How closely should a school board reflect the demographics of the campuses it oversees?
That’s a question the East Texas Advanced Academies board should consider carefully as it prepares to possibly select another member.
ETAA is one of the nonprofit organizations operating six Longview ISD schools as charter campuses. Those schools are East Texas Montessori Prep Academy, Ware East Texas Montessori Academy, Bramlette STEAM Academy, J.L. Everhart Elementary School, Johnston-McQueen Elementary School and Forest Park Middle School.
Members of the ETAA board recently named Ava Welge, a former Longview ISD trustee, to replace Sam Satterwhite, who died in November from complications of COVID-19.
Welge, who lost her LISD board seat in November to Brett Miller, is a former teacher at Forest Park Middle School and Johnston-McQueen Elementary School.
She has years of experience in classroom education and also brings with her knowledge of how ETAA operates as well as the needs of the schools it oversees.
We don’t disagree with Welge’s appointment. Her commitment to Longview ISD and its students is unquestioned, and we expect she will greatly benefit the ETAA board.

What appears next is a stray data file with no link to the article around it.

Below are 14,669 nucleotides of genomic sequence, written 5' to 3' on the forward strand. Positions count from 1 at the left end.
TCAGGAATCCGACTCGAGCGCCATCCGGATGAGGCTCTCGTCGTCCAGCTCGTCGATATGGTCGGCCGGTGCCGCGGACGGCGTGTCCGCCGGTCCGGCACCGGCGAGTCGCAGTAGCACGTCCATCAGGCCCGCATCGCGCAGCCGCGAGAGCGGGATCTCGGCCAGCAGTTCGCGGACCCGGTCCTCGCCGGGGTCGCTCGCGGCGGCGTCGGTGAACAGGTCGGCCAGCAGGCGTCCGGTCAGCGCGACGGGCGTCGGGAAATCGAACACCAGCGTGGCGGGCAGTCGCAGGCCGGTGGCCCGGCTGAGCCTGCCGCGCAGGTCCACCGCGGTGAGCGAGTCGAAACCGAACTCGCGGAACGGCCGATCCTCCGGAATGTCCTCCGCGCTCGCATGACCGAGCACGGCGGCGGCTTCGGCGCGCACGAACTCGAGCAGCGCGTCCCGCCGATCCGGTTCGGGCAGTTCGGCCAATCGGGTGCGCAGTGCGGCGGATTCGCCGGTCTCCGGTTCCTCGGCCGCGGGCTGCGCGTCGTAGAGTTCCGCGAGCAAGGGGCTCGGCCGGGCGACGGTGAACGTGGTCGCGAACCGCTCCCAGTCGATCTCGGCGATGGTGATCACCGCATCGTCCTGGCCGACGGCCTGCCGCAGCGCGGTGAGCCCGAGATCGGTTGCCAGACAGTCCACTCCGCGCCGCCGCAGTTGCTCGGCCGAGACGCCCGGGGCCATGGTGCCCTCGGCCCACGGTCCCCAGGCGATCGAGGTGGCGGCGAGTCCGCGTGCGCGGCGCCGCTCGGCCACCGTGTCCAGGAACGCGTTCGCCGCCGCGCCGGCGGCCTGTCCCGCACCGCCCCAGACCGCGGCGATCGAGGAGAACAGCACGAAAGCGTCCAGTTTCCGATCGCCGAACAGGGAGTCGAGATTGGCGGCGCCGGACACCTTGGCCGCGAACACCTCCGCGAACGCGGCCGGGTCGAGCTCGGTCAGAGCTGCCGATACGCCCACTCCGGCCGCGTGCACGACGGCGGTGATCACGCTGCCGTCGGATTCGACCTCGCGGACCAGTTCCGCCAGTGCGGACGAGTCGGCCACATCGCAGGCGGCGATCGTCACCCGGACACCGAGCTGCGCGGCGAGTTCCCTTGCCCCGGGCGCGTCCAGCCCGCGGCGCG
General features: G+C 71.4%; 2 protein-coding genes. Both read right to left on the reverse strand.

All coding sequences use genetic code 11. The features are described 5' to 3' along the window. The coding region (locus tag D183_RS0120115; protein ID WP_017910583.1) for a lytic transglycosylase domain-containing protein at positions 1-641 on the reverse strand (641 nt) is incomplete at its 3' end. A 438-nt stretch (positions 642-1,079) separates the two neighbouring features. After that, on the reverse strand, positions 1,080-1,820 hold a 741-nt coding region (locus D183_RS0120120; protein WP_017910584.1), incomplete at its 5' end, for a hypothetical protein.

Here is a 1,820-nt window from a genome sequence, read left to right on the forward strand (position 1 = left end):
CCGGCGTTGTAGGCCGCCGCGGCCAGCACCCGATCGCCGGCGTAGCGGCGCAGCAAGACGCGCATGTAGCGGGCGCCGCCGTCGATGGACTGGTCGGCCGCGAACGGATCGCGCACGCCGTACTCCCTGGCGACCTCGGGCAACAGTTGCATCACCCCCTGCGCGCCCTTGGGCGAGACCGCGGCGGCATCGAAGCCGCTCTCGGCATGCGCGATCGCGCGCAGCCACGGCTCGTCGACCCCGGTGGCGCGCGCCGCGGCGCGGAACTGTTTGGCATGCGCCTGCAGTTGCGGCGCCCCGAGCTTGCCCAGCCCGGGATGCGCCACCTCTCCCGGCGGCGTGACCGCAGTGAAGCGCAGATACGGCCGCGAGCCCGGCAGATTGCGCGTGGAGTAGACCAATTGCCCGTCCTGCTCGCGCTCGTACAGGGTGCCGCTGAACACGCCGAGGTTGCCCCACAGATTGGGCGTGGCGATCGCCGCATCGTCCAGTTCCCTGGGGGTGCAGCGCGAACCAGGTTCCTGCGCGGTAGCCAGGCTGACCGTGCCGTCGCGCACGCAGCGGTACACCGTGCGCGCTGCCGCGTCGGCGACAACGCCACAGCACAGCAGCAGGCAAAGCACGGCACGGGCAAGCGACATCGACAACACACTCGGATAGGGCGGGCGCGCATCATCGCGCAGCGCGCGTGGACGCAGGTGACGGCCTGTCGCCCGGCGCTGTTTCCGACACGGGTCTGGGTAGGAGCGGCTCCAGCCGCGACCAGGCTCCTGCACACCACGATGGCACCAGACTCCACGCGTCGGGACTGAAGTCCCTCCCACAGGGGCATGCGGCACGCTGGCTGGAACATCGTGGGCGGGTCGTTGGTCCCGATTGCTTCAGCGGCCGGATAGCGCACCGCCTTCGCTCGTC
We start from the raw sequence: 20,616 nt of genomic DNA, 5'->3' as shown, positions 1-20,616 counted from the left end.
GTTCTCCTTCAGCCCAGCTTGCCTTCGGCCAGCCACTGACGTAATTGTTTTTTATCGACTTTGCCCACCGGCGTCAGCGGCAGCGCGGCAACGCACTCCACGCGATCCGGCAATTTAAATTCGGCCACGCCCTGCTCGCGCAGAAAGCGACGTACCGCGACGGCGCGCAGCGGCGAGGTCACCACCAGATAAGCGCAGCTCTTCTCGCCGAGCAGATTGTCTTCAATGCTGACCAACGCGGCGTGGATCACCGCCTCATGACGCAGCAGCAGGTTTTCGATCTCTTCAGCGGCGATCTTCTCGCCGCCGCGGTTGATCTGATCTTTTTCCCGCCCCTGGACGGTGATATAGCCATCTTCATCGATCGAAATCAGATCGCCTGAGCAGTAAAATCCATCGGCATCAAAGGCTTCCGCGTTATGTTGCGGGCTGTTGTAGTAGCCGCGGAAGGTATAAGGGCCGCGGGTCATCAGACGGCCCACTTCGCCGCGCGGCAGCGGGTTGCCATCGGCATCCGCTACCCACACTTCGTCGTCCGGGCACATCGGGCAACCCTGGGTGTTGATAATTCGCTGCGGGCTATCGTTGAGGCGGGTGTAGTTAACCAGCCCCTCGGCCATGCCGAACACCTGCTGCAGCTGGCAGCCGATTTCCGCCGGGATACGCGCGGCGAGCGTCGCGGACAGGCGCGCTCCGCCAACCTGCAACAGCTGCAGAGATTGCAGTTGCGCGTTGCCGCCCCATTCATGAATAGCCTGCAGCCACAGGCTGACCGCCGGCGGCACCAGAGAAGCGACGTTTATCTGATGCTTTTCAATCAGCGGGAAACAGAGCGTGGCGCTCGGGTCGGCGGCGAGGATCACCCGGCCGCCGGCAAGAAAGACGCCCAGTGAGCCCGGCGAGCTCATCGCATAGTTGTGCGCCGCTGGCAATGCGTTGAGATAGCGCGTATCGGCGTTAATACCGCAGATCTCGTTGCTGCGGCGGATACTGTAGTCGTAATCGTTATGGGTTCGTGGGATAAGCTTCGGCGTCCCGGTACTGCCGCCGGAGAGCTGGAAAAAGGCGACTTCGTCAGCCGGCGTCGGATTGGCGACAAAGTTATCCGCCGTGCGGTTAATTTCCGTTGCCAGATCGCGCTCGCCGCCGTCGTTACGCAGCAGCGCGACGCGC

Board President Alan Amos said earlier this month that he would like the next ETAA meeting agenda to include adding a fifth board member.
We urge Amos and the rest of the board to look hard for Hispanic and Black candidates. Why? Because the majority of students at the six ETAA campuses belong to those two demographic groups. (This trend isn’t specific to ETAA. In Longview ISD as a whole, the number of Hispanic students has increased steadily over the past decade while the number of white students has steadily decreased. The Black student population has remained mostly consistent.)
The most recent data available from the Texas Education Agency, for 2018-19, show Hispanic students made up 43% of the ETAA student population at 1,590. Black students accounted for 35% of the population with 1,297, and white students made up 16.4% at 609.
Welge is one of three white ETAA board members, along with Amos and former Longview ISD Trustee Jud Murray. Board member Selwyn Willis is Black.
Unlike with the Longview ISD board, board seats for ETAA are appointed, not elected. That means Amos and the other members have a great opportunity to take their time and find the right person.
Ultimately, the best qualified candidate should be chosen, regardless of race or ethnicity. But there is great benefit in school leadership that shares and understands the cultures of the students it leads.
We hope ETAA board members agree.